The stay at home Mominatrix

Woman in a business dress, tied to a chair with her eyes blindfolded with a stuffie. It appears as though the toys have captured her. On the floor to her left, a toddler is holding on to his blankie, upset.
we’ve got you surrounded

So, you (this is about me and my situation so your results may vary) waited until after you had your career fully established before adding to global overpopulation — both to avoid poverty and because you enjoy working. Kids cost a lot of money and it’s expensive to live in your urban metropolis, rife with multi-thousand dollar rents for a tiny box in the sky. Medical care doesn’t grow on trees (unless you count money being made of paper, linen, cotton or whatever — but semantics won’t pay for that pediatrician who doesn’t take insurance, so shut the hell up) and the birth alone could set you back five thousand dollars or more. Plus, you had the crazy idea that you wanted to raise your child yourself, from home, so you needed to save up. Whatever you were before, you’re a mominatrix now, and there are a million ways to feel about that.

First, I’m well aware that there are some dads and parents who stay home with the kids. Vag-high-five to those folks. But I’m a woman, and this is about me, so I may ‘gender bias this bitch up’. Don’t get your penis in a knot, and just sub in your preferred pronoun while you read, as I’m sure you might have some of these feelings too. Regardless of your genitals and how hard your job was in the ‘before-time’, there are a few critical variables that will dictate just how much punishment you will endure as a mominatrix, and whether or not you will find it relaxing compared to your prior career.

Have you slept in the last week?

If your brand new alien-hamster does not sleep, has allergies, has colic or anything medical going on, you are likely in love with a bundle of hellish wonderment. I didn’t sleep a full night for an entire year, so I feel your pain. In this situation, going back to work might seem fun just so you can nap during your lunch hour. But in reality, I have no idea how someone could be up all night and then actually think during the day too. I have pretty good chaos-tolerance and even I was fairly close to random stranger stabbing in the street as I strolled my kid for six to eight hours a day, trying to get him to nap. Meanwhile, attending weekly medical appointments to diagnose his particular brand of madness.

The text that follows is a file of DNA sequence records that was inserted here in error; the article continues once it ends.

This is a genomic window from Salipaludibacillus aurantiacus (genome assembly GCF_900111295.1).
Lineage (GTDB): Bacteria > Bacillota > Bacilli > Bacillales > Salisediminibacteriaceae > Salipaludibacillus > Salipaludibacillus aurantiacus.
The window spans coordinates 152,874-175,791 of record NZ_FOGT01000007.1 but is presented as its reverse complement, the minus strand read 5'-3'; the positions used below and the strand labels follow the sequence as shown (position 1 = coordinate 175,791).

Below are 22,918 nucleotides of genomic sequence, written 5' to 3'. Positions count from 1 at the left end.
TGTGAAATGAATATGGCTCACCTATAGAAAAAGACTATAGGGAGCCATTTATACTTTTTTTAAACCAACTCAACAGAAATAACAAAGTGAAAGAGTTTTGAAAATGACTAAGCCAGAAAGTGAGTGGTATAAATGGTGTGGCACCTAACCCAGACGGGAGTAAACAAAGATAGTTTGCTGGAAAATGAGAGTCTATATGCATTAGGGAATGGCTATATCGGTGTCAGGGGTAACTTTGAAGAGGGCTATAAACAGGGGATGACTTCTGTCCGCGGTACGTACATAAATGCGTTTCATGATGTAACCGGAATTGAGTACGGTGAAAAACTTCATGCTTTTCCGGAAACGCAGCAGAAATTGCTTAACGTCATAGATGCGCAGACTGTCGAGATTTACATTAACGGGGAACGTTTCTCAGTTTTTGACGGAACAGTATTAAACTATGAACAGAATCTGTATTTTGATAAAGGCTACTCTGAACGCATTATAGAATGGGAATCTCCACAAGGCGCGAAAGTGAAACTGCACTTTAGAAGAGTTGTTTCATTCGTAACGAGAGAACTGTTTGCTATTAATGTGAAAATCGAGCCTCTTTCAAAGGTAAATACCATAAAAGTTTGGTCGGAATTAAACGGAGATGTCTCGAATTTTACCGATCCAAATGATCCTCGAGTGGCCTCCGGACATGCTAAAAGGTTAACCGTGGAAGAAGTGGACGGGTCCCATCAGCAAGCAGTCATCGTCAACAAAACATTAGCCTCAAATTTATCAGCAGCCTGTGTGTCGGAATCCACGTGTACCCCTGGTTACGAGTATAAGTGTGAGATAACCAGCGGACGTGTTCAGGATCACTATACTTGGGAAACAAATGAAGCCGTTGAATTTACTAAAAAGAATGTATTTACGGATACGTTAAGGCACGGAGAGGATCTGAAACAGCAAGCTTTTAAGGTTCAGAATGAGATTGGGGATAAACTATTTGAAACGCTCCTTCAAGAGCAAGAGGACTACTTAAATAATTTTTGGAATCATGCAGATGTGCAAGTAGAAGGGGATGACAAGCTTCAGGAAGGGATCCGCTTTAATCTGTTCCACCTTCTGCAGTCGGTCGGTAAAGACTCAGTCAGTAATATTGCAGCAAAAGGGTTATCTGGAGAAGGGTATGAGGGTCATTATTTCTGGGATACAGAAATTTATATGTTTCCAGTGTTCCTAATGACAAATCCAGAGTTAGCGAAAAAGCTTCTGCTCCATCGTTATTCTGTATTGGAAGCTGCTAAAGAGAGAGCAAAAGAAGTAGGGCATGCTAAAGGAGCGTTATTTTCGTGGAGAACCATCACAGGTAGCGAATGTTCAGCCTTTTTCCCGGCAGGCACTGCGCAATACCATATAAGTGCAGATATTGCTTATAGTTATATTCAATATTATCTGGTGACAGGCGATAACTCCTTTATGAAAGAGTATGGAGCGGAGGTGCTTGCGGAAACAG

Is anyone really helping you?

Support will be critical in the success of your mominatrix career. If your partner does nothing domestic, or only the bare minimum (like my ex-husband) then you might go insane. At work, you at least had a team of people who were working together towards a common goal. In the Mom-sphere, it is baby/toddler/child versus you a lot of the time, and no matter how cute and cuddly they are, you are on your own in terms of task management. I remember in my daughter’s first year, pleading with my then-husband to tell me that I was doing a good job (or acknowledge my effort at all). If you’ve managed to get a horror child to nap, cleaned the house, did any errands, showered, made a meal and still have energy for sex, then you should be put on a pedestal and fed grapes by hand by nubile infertile young men at the end of the day. Partner: be helpful, it’s hard work. And at the very least, if you can’t bring yourself to be helpful, be grateful and appreciative.

I have since initiated a divorce and miraculously procured a nice and helpful boyfriend. Having a partner who actually helps with child rearing and housework is the difference between zen parenting and sniping people from a rooftop. If you have no partner, I empathize — been there, done that, don’t want to do it again. I wish you the tastiest and strongest of scotches at the end of your day

Is your child a tiny energy-filled monster?

The energy level of your child matters. I hear from mom friends who have mellow, introverted kids, who are content playing by themselves and want little interaction. This is not my child. She is a giant pile of screamy fun who pulls you off the couch to go be dinosaurs, or robots, or trucks with her. A seemingly endless source of energy and imagination, I would trade her for no other child, but I have considered selling her on eBay for the ability to sit down for a fucking hour during the day.